Three Questions about Isis

GhandhiI am probably not the person who should be writing this blog concerning Isis. I find that my opinion about Isis does not come from a long debated or informed study of the issues, but rather I am more reactive than I am responsive. My reactions are just that: A reaction to the latest threat or news of Isis and their evil being carried out on the innocents of the world.

In addition to that, my reactions run from the peaceful, informed words of a Jimmy Carter to the wildly uninformed male bravado of a Donald Trump. At one moment I want to do all for peace and understanding. And then I want to bomb the hell out of them. I think there are more of us feeling this confusion than we want to let on. So what do we do when our feelings run so deep and so far afield of what should be a more proper response to this most difficult and threatening evil?

I think there are three questions that need to be asked and answered.

ONE: I think the first question is a Faith question that needs to be answered by the leaders of the world’s religions. My suggestion would be something like a Vatican III, where the Pope gathers all the Faith leaders to a summit to discuss what should be the religious response to the evil that is being wrought upon the innocents of the world by these so-called religious zealots.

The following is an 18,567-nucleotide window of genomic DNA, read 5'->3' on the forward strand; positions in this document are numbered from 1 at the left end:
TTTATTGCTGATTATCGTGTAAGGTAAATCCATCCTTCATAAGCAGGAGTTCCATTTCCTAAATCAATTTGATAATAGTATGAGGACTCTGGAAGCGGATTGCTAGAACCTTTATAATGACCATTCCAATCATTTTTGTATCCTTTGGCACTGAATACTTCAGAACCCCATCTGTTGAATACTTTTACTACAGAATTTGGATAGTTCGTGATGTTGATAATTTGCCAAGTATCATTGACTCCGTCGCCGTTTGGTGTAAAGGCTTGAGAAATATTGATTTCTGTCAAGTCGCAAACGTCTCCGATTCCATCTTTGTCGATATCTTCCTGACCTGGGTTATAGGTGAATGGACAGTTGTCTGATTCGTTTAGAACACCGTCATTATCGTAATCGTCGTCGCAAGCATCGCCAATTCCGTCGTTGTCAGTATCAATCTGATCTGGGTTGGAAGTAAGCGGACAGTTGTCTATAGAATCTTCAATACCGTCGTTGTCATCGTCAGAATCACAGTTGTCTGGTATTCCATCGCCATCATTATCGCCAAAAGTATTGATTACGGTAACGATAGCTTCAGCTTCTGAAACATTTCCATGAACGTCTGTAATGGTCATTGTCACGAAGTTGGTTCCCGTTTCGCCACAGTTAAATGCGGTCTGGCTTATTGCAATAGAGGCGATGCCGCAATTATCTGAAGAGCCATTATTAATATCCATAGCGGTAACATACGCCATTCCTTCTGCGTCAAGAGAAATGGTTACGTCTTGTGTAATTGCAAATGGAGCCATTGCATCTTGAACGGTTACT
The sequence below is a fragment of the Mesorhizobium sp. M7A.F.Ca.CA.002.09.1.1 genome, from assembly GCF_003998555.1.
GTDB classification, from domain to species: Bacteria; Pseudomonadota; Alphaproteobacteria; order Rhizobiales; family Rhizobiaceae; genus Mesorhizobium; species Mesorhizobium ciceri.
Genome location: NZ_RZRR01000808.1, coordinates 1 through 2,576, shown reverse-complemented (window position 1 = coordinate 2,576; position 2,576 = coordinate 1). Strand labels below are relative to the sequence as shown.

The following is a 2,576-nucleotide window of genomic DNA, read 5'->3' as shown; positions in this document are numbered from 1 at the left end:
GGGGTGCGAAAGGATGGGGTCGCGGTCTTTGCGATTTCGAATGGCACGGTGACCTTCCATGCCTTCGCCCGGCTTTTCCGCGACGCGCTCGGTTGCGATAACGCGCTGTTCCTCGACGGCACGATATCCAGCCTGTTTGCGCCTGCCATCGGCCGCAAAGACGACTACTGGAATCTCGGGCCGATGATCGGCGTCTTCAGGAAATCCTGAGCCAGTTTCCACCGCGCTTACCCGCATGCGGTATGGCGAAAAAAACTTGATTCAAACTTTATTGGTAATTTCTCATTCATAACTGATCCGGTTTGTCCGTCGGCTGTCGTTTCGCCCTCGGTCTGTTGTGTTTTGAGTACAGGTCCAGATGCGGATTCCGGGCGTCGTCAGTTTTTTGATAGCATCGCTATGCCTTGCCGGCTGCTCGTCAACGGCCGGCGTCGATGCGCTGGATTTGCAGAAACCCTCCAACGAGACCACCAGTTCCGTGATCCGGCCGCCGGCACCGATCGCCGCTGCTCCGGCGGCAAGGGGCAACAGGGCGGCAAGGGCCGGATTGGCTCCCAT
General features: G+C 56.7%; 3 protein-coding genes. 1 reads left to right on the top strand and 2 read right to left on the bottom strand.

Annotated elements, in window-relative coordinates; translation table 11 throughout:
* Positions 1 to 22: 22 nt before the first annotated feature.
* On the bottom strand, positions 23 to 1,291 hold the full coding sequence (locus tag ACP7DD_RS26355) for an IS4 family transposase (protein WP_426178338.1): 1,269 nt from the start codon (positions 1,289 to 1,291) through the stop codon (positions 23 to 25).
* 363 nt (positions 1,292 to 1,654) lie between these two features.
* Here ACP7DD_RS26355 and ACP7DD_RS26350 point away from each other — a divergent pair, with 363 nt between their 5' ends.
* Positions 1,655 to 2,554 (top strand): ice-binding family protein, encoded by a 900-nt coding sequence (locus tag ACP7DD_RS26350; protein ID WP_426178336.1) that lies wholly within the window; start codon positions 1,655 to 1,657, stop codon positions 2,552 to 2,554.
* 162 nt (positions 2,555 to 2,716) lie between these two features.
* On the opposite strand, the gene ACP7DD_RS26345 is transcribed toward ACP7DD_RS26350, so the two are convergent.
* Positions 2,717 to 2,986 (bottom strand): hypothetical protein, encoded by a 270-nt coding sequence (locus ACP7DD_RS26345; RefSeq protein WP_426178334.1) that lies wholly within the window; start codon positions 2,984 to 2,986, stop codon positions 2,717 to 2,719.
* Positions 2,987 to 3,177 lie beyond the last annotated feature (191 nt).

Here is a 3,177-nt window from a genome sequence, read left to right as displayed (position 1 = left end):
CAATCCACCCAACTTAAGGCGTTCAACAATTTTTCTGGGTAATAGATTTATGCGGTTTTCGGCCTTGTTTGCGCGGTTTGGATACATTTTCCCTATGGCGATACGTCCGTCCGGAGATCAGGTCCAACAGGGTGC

TWO: I think the second question is a political question where all the political leaders of the world, including those in question, gather to discuss and debate a political and/or military solution to the evil of Isis. We simply must come to some kind of consensus about how we are going to proceed with this battle.

THREE: The third question is much more personal and involves you and me. If we are honest with ourselves we know that within the human heart lingers the real possibility of evil but can become cultivated into a darkened evil in which genocide of people different from us becomes a real possibility, even something we understand as good.

So, that means we all need to look within and start becoming a Christian in deed, not just words alone, a Christian who reaches out to uplift the world and not just a bumper sticker Christian. It is time we all put ourselves to the old Gandhi test. Remember the story: Gandhi stayed with a Christian for six months to see if he wanted to become a Christian. Unfortunately after that six months he stayed a Hindu because he didn’t see anything attractive about being Christian. We all need to start living in such a way that others will want to become Christian people – they will know we are Christians by our love.

Seeing Gandhi live, the Christian missionary E. Stanley Jones asked him: “Mr Gandhi, though you quote the words of Christ often, why is it that you appear to so adamantly reject becoming his follower (Christian)”? The latter’s reply was clear: “Oh, I don’t reject your Christ. I love your Christ. It is just that so many of you Christians are so unlike your Christ”.

So we need to put away the bumper stickers and start living as people filled with the love of Christ. Whatever the answer is at least part of it from our perspective must be our living out this part of the Prayer… “Thy Kingdom come on earth as it is in heaven.”

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Each New Chapter is Better